A Portable Object

Interpretation by Cam Shriver

The deer hide is a medium to carry the image. The white-tailed deer lived on the prairies of Illinois and may have been shot with a musket produced in France–entry and possibly exit wounds are visible, as well as stamped, circular hailstones, perhaps produced by a gun muzzle but possibly bone or other tools. Although deerskins became a significant commodity in the eighteenth century, as Miami and Illinois (Peoria) families sold skins for European, Native, and Euro-American footwear manufacturers, this is no commodity. The hide’s processing, from a part of a deer’s body to an artistic surface, required skinning, fleshing, de-hairing (or graining), cleaning, soaking, wringing, and given the holes seen around the edge of the skin, smoking. The resulting object was intended to be durable, and it has lasted centuries. The crafted skin makes the image portable. Stylized artwork like this robe was often given at diplomatic events to reinforce the power of the speaker and his community. Its makers might have intended it to be gifted all along, and it might have been used as a document to reinforce and remember an important meeting–similar to wampum, bead- and quillwork, beaver robes, and other records that could be exchanged and carried between communities.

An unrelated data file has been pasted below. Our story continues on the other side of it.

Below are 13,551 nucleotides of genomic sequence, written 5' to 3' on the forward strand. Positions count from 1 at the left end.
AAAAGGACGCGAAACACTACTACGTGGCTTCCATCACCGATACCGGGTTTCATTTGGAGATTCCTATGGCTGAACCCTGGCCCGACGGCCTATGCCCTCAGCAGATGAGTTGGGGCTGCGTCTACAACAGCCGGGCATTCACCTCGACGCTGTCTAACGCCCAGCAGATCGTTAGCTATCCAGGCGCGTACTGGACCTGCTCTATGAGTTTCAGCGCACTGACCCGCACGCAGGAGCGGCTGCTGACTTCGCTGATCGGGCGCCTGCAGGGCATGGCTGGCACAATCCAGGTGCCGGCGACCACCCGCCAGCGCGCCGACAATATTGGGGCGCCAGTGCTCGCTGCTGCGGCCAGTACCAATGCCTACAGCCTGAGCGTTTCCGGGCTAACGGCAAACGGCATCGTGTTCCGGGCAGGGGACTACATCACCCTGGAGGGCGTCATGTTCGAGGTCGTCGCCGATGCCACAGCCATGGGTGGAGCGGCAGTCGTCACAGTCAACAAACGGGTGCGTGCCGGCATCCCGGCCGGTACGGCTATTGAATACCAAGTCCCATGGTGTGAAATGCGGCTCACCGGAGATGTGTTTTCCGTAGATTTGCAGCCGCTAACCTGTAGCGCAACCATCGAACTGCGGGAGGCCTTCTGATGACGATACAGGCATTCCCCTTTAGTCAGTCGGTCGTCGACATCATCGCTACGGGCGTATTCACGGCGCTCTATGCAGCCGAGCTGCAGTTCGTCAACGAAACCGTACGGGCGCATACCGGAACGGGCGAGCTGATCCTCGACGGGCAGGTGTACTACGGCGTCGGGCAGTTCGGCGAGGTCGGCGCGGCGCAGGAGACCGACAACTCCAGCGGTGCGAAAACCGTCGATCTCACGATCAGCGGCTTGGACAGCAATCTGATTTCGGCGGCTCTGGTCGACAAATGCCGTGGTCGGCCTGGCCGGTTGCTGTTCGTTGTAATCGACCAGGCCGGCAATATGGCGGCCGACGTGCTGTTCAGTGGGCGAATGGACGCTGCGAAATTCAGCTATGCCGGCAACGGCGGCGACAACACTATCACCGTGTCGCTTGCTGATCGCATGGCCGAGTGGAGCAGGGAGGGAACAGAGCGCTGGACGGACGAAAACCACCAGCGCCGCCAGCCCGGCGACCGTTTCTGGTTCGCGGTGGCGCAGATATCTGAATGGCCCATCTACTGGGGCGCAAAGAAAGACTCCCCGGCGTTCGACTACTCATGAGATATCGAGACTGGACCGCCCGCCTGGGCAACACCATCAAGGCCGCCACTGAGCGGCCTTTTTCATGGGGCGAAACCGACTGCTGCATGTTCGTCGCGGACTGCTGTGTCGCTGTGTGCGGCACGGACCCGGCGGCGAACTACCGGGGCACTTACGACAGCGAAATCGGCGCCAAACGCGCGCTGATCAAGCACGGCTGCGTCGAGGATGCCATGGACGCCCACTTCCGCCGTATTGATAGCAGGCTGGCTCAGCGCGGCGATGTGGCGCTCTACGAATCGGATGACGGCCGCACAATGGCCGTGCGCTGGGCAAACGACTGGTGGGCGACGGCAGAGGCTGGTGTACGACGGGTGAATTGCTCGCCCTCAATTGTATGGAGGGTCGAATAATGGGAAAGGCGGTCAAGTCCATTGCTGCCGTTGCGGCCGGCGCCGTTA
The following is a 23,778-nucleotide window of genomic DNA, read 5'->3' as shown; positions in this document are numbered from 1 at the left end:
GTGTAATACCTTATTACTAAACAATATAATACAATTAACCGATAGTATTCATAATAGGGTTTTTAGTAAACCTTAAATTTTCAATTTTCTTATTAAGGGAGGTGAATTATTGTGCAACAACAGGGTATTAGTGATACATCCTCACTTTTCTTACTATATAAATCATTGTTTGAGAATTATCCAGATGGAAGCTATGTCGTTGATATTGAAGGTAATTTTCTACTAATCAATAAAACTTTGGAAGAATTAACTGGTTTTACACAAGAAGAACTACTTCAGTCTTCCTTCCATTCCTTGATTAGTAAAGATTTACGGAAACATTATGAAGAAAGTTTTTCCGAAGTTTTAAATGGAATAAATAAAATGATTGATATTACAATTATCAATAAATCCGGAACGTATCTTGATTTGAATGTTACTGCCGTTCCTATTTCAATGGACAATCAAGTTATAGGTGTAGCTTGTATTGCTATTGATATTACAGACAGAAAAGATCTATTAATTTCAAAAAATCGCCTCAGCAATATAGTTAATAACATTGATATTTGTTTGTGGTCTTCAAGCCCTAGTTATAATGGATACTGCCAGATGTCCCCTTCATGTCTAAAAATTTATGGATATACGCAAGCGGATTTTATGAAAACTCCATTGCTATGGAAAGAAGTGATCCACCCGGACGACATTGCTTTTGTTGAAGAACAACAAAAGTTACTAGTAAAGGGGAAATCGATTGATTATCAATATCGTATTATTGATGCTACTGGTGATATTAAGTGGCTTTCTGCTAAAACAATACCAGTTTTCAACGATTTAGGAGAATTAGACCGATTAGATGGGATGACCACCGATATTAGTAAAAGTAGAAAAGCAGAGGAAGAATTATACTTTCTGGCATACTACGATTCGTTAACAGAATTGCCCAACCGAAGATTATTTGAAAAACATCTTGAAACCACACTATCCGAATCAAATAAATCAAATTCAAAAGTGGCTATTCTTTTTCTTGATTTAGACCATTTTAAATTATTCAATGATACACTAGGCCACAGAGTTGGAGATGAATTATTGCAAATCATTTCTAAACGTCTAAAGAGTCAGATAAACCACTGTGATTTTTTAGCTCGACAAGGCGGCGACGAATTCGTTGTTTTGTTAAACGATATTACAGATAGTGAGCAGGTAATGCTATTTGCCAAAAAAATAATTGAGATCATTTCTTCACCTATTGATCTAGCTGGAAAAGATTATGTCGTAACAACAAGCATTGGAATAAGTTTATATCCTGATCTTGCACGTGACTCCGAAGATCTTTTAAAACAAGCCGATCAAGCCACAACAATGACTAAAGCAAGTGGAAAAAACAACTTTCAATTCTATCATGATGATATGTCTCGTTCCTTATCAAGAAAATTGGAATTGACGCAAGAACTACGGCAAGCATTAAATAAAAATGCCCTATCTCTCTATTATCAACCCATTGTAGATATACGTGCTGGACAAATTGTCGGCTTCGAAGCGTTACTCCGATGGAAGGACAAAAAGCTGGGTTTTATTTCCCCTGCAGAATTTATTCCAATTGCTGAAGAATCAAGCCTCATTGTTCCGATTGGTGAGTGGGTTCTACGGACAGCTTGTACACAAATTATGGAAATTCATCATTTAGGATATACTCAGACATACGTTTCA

Return to Interpretations of a Robe homepage